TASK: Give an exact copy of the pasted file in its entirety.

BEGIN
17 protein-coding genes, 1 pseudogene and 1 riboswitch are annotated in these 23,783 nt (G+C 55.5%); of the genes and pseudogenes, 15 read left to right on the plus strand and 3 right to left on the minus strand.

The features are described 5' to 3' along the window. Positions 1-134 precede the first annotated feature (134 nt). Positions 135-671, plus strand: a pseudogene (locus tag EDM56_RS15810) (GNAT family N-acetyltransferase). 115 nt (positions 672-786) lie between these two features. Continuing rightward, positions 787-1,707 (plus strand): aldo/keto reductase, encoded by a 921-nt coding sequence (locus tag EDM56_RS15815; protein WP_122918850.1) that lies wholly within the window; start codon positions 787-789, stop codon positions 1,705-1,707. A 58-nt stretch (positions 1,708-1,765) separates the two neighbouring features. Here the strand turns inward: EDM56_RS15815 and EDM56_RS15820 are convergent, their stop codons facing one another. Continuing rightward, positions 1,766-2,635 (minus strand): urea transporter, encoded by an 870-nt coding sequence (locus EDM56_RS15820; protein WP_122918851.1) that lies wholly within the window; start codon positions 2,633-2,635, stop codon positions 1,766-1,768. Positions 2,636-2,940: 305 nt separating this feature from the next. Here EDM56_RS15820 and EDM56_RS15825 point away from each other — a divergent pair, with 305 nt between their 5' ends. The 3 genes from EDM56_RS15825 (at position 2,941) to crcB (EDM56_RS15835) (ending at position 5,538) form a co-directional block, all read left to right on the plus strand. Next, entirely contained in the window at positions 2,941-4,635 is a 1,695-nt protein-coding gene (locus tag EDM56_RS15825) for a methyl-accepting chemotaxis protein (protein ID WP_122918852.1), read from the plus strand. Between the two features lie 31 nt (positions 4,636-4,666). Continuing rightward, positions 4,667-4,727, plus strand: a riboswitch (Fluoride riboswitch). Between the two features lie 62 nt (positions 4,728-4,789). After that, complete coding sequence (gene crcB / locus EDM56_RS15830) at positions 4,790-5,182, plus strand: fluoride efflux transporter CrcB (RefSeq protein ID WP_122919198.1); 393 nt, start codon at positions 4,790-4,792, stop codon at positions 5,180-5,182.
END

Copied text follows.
17 protein-coding genes, 1 pseudogene and 1 riboswitch are annotated in these 23,783 nt (G+C 55.5%); of the genes and pseudogenes, 15 read left to right on the plus strand and 3 right to left on the minus strand.

The features are described 5' to 3' along the window. Positions 1-134 precede the first annotated feature (134 nt). Positions 135-671, plus strand: a pseudogene (locus tag EDM56_RS15810) (GNAT family N-acetyltransferase). 115 nt (positions 672-786) lie between these two features. Continuing rightward, positions 787-1,707 (plus strand): aldo/keto reductase, encoded by a 921-nt coding sequence (locus tag EDM56_RS15815; protein WP_122918850.1) that lies wholly within the window; start codon positions 787-789, stop codon positions 1,705-1,707. A 58-nt stretch (positions 1,708-1,765) separates the two neighbouring features. Here the strand turns inward: EDM56_RS15815 and EDM56_RS15820 are convergent, their stop codons facing one another. Continuing rightward, positions 1,766-2,635 (minus strand): urea transporter, encoded by an 870-nt coding sequence (locus EDM56_RS15820; protein WP_122918851.1) that lies wholly within the window; start codon positions 2,633-2,635, stop codon positions 1,766-1,768. Positions 2,636-2,940: 305 nt separating this feature from the next. Here EDM56_RS15820 and EDM56_RS15825 point away from each other — a divergent pair, with 305 nt between their 5' ends. The 3 genes from EDM56_RS15825 (at position 2,941) to crcB (EDM56_RS15835) (ending at position 5,538) form a co-directional block, all read left to right on the plus strand. Next, entirely contained in the window at positions 2,941-4,635 is a 1,695-nt protein-coding gene (locus tag EDM56_RS15825) for a methyl-accepting chemotaxis protein (protein ID WP_122918852.1), read from the plus strand. Between the two features lie 31 nt (positions 4,636-4,666). Continuing rightward, positions 4,667-4,727, plus strand: a riboswitch (Fluoride riboswitch). Between the two features lie 62 nt (positions 4,728-4,789). After that, complete coding sequence (gene crcB / locus EDM56_RS15830) at positions 4,790-5,182, plus strand: fluoride efflux transporter CrcB (RefSeq protein ID WP_122919198.1); 393 nt, start codon at positions 4,790-4,792, stop codon at positions 5,180-5,182.